Saturday, October 9, 2010

How Do Airplanes Fly, Really?

I’m just a dumb rockhead, so I’m probably digging a deep hole by going here. But the excellent XKCD asks a question I’ve been asking for years.  As a private pilot I’ve always suspected that the Bernoulli explanation was at least part B.S.  Over the years I’ve asked some pilots, flight instructors, and authors of flight manuals this same question.  How do airplanes fly upside down?  The answer I get usually involves pointing the nose of the airplane up so the air has to travel longer over the upward (bottom) side of the wing.  But this never really made sense to me.  In normal flight a pilot can keep the airplane flying just fine in (slightly) nose-up, nose-level, or nose down positions simply by adjusting power settings.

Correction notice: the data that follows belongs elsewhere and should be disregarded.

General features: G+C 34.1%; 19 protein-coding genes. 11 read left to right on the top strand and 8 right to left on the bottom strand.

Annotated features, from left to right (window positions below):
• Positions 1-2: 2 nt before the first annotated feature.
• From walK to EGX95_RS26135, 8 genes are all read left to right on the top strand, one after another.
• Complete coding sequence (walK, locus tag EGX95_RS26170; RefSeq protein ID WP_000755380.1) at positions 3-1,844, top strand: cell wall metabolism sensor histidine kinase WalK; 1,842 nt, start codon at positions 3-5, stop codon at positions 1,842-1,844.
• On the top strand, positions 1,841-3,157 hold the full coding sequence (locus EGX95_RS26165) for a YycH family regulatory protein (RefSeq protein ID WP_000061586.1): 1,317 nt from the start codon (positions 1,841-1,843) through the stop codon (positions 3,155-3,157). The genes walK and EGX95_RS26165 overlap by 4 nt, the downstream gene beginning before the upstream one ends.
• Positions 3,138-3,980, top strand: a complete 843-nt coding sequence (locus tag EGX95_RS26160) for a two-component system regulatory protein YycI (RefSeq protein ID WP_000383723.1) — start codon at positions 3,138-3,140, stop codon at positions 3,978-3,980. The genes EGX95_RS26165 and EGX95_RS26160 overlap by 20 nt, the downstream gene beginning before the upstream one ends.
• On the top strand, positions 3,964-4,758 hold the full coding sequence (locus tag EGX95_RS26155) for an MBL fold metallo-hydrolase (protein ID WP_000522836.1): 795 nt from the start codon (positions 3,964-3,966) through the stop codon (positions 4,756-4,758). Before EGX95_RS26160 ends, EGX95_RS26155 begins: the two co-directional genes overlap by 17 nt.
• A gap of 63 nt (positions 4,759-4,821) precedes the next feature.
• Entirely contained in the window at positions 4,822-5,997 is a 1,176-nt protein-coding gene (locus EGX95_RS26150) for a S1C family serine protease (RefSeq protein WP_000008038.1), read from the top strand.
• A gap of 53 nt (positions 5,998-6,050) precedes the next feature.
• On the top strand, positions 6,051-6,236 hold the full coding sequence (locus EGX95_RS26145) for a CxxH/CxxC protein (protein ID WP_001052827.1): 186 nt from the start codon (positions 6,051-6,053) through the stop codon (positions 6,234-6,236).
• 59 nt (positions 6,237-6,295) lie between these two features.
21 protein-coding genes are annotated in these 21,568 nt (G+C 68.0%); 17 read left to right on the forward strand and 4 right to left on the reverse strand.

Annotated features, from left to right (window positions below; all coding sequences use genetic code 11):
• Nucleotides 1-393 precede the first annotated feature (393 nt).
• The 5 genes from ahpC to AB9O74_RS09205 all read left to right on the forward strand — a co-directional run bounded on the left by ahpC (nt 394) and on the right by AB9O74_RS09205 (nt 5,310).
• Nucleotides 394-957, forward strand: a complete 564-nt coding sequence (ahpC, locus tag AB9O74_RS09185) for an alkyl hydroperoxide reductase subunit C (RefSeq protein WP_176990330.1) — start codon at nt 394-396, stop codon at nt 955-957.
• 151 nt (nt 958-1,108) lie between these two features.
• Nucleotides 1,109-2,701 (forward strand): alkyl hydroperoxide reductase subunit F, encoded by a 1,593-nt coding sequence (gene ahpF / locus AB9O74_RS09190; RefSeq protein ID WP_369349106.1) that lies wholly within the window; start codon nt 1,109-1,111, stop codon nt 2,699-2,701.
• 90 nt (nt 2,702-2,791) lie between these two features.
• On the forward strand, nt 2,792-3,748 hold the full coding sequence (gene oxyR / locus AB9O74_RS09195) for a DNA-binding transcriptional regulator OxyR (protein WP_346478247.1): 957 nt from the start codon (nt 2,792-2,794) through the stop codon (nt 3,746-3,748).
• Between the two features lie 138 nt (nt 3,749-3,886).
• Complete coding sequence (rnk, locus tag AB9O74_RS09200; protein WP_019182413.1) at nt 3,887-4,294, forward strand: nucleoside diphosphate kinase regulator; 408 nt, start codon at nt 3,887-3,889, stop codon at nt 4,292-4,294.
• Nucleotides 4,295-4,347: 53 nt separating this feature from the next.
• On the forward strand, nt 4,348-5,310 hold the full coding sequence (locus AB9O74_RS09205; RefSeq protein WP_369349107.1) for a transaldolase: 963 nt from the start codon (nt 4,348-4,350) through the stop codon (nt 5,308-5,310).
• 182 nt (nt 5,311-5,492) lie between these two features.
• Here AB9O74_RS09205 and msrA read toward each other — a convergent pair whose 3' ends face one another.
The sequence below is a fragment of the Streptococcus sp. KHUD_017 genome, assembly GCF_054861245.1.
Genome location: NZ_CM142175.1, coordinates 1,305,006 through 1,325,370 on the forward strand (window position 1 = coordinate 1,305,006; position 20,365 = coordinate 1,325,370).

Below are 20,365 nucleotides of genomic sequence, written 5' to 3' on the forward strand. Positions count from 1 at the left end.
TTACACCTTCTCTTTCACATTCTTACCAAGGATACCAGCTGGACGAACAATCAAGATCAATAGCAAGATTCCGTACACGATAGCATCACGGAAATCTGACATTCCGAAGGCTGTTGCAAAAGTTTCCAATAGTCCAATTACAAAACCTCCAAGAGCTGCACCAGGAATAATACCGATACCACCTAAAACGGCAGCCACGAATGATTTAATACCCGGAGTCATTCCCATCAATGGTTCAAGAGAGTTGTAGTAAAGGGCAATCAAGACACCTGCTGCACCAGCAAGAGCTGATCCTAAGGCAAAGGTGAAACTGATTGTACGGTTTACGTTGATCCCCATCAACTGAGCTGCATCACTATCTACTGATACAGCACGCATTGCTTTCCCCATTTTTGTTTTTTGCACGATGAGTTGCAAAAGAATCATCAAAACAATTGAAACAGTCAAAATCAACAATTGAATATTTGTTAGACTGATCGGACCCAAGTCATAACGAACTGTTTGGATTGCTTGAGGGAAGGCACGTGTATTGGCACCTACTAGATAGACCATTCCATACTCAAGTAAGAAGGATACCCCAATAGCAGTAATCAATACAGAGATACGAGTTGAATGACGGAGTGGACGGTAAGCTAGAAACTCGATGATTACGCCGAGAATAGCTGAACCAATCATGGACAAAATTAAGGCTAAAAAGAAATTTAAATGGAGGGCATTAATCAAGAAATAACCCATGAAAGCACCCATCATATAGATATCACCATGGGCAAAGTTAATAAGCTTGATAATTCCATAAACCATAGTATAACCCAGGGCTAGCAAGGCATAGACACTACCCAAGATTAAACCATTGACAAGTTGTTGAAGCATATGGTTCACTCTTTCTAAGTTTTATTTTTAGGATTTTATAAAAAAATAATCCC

I’ve come to the conclusion that Newton’s third law is the more important factor in keeping airplanes aloft. The air strikes the bottom of the wing and deflects off, which pushes the plane up.  The shape of the airfoil has a lot to do with the stability and handling characteristics of the airplane, but I’m not convinced it’s the main factor in keeping the airplane aloft.

This is a fun explanation to prepare your kids for; it's common and totally wrong. Good lines include 'why does the air have to travel on both sides at the same time?' and 'I saw the Wright brothers plane and those wings were curved the same on the top and bottom!'

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